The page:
5 Pro Tips To Run A Sub 2-Hour Half Marathon
Give it just a little bit of respect, but not too much!
To achieve a sub 2-hour marathon you need to run an average 9.09 min/miles over the entire half marathon distance for you to achieve your goal.
The problem that you may be experiencing is that you are probably starting your half marathon at a slow pace and then you try to speed up towards the end.
Pacing yourself is one of the key strategies. You must have confidence in your own stamina and go out at a good pace.
Aiming for 1:30 at 10 miles is a great target!
Try and aim for a time at the 10-mile mark.
If you can hit 10 miles in 1:30 then that is going to leave you with 30 minutes to run your last 5k, which you should be able to do.
Remember, that you will be tired at this point, but you should have something left in the tank at this point.
Some small pointers to help you:
- Never give up – It took one of my clients 5 attempts before he broke the 2-hour mark, and I know of many people that needed a lot more attempts.
- Make sure that you use the 9.09 min/mile as your pace guide to run throughout the entire half – marathon.
- If you try to run 11 min/miles at the start and then try to take it up to 7:30 min/miles you will just blow up.
- Do not get daunted by the prospect of running a sub 2-hour half marathon as you do not need to be a world class athlete to achieve this time. You just need to believe in your ability, your training and your will to succeed. If you put the effort in the time will come, even if you ran your first half marathon in 2:25!
Here are my top 5 tips for breaking sub 2-hour barrier.
1) Improve your running form
Everyone will agree that you need to learn how to swim, but the thought of learning to run seems bizarre to people.
I see many people running in parks with running forms that are so inefficient that it’s painful to watch.
As a running coach many people have come to me with different running forms over the year and just by improving their form, they have seen improvements in their time.
There was one lady who after six weeks of running coaching improved her half marathon time by 2 minutes, even though she only did half the training she did when she set her previous personal best.
Can you imagine the difference it would have made if she hadn’t got too busy with life and was able to do her pacing and endurance work?
2) Increase your running cadence to 180 steps/min
Cadence also falls under running technique and this one of the key things I coach my runners for improved running speed.
Running cadence is how many steps you take in one minute and once you improve your form it becomes a lot easier to turn your legs over quicker.
See the videos below for an example of how improving running form naturally improves cadence.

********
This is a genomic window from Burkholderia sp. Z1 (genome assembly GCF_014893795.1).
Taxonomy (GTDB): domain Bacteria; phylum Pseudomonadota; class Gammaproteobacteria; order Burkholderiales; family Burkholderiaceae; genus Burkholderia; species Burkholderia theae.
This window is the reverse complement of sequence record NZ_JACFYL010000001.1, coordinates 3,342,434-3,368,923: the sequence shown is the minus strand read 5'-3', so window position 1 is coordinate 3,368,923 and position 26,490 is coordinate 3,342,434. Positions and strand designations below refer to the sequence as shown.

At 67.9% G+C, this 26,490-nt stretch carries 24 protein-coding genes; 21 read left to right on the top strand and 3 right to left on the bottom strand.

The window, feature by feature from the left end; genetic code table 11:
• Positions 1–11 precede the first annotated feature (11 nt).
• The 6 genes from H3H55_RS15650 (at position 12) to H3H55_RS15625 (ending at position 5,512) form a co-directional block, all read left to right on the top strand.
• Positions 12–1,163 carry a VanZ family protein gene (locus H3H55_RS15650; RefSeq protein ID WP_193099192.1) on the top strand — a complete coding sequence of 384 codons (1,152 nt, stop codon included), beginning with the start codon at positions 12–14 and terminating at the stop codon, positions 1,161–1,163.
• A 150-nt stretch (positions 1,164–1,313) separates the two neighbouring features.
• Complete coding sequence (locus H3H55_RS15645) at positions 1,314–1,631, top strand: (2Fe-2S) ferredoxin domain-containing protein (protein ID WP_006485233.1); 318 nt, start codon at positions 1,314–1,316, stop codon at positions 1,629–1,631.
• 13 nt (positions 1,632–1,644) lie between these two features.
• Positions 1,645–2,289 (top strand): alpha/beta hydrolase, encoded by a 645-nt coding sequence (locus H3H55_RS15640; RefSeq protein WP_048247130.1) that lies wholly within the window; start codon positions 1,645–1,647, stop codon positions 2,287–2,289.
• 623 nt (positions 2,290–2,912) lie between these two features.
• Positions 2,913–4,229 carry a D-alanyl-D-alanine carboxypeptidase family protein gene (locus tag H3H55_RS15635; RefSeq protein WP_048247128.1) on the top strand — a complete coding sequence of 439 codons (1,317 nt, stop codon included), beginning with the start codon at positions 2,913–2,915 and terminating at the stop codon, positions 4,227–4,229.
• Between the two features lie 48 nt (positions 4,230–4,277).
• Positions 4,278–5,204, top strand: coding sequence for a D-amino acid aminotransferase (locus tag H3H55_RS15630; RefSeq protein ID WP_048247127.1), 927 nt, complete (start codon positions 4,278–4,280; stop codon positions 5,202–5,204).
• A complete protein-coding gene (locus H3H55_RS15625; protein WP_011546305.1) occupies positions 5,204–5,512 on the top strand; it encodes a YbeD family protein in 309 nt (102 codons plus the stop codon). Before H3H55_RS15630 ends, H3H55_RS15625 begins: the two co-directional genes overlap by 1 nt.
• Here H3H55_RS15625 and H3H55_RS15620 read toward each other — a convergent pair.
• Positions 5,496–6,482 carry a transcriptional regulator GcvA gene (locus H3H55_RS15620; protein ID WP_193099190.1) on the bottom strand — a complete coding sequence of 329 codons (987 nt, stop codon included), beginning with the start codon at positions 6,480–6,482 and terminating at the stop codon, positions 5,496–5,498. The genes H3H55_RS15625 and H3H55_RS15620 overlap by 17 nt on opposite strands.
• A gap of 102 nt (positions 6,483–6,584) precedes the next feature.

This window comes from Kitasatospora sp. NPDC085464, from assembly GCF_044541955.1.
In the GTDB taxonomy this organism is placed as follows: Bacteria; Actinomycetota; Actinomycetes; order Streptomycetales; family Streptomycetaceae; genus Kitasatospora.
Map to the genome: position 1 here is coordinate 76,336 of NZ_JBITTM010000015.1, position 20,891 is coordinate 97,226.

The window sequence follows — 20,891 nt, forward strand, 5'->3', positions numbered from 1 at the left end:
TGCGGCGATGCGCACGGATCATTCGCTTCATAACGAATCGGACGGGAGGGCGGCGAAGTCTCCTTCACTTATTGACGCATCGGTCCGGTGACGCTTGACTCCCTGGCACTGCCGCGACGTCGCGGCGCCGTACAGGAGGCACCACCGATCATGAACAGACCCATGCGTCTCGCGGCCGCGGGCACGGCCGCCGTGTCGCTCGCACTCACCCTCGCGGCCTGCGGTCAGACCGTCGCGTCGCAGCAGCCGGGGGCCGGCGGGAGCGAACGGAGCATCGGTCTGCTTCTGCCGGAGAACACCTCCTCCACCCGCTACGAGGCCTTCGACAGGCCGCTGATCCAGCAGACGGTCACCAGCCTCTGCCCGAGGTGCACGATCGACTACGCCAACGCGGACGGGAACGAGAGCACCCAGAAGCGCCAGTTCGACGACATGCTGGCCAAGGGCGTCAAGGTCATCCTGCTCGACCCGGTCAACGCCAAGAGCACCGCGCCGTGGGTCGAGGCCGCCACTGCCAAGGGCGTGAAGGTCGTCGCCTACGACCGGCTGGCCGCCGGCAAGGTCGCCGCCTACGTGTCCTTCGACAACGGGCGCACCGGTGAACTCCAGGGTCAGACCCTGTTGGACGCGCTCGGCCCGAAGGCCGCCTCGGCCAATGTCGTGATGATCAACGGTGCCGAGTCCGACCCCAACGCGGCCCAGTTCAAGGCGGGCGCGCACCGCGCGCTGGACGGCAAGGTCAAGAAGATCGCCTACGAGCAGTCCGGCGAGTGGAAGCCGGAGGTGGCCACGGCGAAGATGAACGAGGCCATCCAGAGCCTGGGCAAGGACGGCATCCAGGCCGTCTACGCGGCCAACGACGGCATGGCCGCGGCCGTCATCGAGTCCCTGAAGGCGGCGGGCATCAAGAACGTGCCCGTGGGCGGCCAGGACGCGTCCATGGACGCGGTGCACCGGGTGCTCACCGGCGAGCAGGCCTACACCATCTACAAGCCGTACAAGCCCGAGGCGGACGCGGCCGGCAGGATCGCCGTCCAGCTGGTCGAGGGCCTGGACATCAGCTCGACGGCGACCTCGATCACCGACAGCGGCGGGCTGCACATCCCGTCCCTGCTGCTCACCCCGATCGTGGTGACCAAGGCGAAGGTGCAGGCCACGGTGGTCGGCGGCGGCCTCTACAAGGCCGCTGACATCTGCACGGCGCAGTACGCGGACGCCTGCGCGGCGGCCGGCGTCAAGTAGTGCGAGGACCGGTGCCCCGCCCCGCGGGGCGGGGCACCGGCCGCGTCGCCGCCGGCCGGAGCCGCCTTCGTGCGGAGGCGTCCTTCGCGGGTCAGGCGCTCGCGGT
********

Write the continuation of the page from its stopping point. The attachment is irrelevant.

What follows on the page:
At first the tempo will seem too fast; you will find that you fatigue too quickly but the key thing is to keep going with it. Your body will need time to adapt!
My suggestion is to integrate it using interval training. For instance, you may do 1 minute at a cadence of 180 followed by 3 minutes of your normal cadence on your long run.
3) How to train your cadence?
First, do a check to see what your running cadence is. You can do this by running for seconds while counting how many times your left foot (or right) hits the ground,
Double the number you get and multiply by 6 to get your cadence.
Step 2 is to download a running cadence app like running cadence tracker for android or for apple you should be able to find an equivalent.
A running cadence app has a metronome built in to help you run to its beat. Hearing this running metronome will help you stay at a cadence of 180.
Try this and you will see the power in your stride increase and see your time come down.
4) Race pace practice
Mixing up your running speeds should be something that you should be doing all the time.
If you train your body to run at a slow pace for long distances, that is what you will become good at. You will struggle to do anything at speed.
At the same time, you should not run at your race pace of 9:09 min/mile all the time either, but you do have to do some race pace training.
Doing race pace runs of 9.09 min/mile will give you the confidence to know that you can sustain this pace on race day.
One way to integrate this speed into your training is to do 1-3 miles in the middle of your long weekend run at race pace.
As you get closer to your race day you may decide to do a 10 or 11 mile run with 4-6 miles being at your race pace.
It will all depend on how your training is going, the training plan you have and how you feel.
5) Longer runs
This strategy may not work for everyone. However, if you have been running for a few years and haven’t picked up many injuries it could be a very powerful strategy.
You could try doing long slow runs at an easy pace for 13-16 miles. It will improve your confidence in your ability to cover the distance and can help you understand pacing.
This is similar to people who run a marathon and then go back down to a half marathon.